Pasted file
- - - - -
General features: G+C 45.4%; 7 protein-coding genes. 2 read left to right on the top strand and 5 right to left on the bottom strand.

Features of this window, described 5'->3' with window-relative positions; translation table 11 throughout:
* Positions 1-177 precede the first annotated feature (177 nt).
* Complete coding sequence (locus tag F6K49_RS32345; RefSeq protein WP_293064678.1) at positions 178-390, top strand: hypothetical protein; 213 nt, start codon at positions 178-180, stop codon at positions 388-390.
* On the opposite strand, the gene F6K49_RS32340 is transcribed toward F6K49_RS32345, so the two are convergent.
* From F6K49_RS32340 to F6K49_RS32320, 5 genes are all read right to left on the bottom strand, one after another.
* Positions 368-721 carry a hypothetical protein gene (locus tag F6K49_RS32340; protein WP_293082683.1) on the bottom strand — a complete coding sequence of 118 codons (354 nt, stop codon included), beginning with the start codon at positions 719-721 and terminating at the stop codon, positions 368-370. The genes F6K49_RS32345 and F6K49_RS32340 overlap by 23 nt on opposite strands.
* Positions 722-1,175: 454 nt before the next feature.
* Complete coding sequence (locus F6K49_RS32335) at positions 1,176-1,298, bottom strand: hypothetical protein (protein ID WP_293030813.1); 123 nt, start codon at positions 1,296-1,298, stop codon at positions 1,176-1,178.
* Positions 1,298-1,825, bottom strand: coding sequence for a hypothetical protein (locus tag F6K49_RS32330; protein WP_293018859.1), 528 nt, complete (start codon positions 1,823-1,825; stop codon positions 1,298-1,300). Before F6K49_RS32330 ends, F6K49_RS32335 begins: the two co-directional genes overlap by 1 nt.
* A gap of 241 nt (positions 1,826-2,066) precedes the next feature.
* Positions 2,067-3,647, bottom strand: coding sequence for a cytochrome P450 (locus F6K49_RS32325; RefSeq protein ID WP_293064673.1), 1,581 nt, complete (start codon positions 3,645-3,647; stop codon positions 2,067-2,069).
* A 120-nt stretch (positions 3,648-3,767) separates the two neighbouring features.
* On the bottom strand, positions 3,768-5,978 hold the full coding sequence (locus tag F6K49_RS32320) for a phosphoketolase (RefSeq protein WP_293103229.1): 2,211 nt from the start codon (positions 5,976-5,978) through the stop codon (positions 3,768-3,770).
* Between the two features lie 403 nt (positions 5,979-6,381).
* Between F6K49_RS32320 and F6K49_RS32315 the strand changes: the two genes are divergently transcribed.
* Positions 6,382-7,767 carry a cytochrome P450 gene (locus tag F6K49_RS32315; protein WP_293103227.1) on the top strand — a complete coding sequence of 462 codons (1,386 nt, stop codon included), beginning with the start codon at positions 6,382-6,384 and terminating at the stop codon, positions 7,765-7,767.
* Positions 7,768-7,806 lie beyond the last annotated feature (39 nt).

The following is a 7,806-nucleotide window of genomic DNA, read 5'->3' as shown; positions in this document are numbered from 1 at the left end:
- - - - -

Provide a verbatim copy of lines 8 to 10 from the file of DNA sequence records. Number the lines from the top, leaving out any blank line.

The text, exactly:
* Positions 722-1,175: 454 nt before the next feature.
* Complete coding sequence (locus F6K49_RS32335) at positions 1,176-1,298, bottom strand: hypothetical protein (protein ID WP_293030813.1); 123 nt, start codon at positions 1,296-1,298, stop codon at positions 1,176-1,178.
* Positions 1,298-1,825, bottom strand: coding sequence for a hypothetical protein (locus tag F6K49_RS32330; protein WP_293018859.1), 528 nt, complete (start codon positions 1,823-1,825; stop codon positions 1,298-1,300). Before F6K49_RS32330 ends, F6K49_RS32335 begins: the two co-directional genes overlap by 1 nt.